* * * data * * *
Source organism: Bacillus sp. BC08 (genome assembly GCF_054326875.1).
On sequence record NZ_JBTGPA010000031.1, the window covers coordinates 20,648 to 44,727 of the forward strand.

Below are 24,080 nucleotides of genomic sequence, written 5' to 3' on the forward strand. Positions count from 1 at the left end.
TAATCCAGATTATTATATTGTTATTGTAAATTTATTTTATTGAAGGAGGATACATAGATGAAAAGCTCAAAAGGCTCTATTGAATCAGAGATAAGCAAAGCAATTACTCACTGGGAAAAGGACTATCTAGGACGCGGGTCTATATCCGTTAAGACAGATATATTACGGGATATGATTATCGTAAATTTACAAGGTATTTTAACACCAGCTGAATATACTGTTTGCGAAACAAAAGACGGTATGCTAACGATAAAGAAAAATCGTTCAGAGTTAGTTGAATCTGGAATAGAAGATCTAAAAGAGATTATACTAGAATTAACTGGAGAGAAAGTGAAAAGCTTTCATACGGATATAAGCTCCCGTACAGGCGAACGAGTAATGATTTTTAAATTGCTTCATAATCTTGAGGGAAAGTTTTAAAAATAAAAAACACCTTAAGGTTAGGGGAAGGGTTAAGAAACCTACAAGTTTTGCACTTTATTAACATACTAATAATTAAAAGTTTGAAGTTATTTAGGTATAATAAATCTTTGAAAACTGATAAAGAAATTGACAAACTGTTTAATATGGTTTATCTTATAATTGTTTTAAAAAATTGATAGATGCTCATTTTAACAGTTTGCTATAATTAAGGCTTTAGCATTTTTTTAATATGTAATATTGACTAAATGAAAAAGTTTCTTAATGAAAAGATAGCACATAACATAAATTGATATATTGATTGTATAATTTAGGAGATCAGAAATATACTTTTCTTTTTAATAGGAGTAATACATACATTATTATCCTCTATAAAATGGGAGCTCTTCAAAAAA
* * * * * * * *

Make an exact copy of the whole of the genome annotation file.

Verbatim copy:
Source organism: Bacillus sp. BC08 (genome assembly GCF_054326875.1).
On sequence record NZ_JBTGPA010000031.1, the window covers coordinates 20,648 to 44,727 of the forward strand.

Below are 24,080 nucleotides of genomic sequence, written 5' to 3' on the forward strand. Positions count from 1 at the left end.
TAATCCAGATTATTATATTGTTATTGTAAATTTATTTTATTGAAGGAGGATACATAGATGAAAAGCTCAAAAGGCTCTATTGAATCAGAGATAAGCAAAGCAATTACTCACTGGGAAAAGGACTATCTAGGACGCGGGTCTATATCCGTTAAGACAGATATATTACGGGATATGATTATCGTAAATTTACAAGGTATTTTAACACCAGCTGAATATACTGTTTGCGAAACAAAAGACGGTATGCTAACGATAAAGAAAAATCGTTCAGAGTTAGTTGAATCTGGAATAGAAGATCTAAAAGAGATTATACTAGAATTAACTGGAGAGAAAGTGAAAAGCTTTCATACGGATATAAGCTCCCGTACAGGCGAACGAGTAATGATTTTTAAATTGCTTCATAATCTTGAGGGAAAGTTTTAAAAATAAAAAACACCTTAAGGTTAGGGGAAGGGTTAAGAAACCTACAAGTTTTGCACTTTATTAACATACTAATAATTAAAAGTTTGAAGTTATTTAGGTATAATAAATCTTTGAAAACTGATAAAGAAATTGACAAACTGTTTAATATGGTTTATCTTATAATTGTTTTAAAAAATTGATAGATGCTCATTTTAACAGTTTGCTATAATTAAGGCTTTAGCATTTTTTTAATATGTAATATTGACTAAATGAAAAAGTTTCTTAATGAAAAGATAGCACATAACATAAATTGATATATTGATTGTATAATTTAGGAGATCAGAAATATACTTTTCTTTTTAATAGGAGTAATACATACATTATTATCCTCTATAAAATGGGAGCTCTTCAAAAAA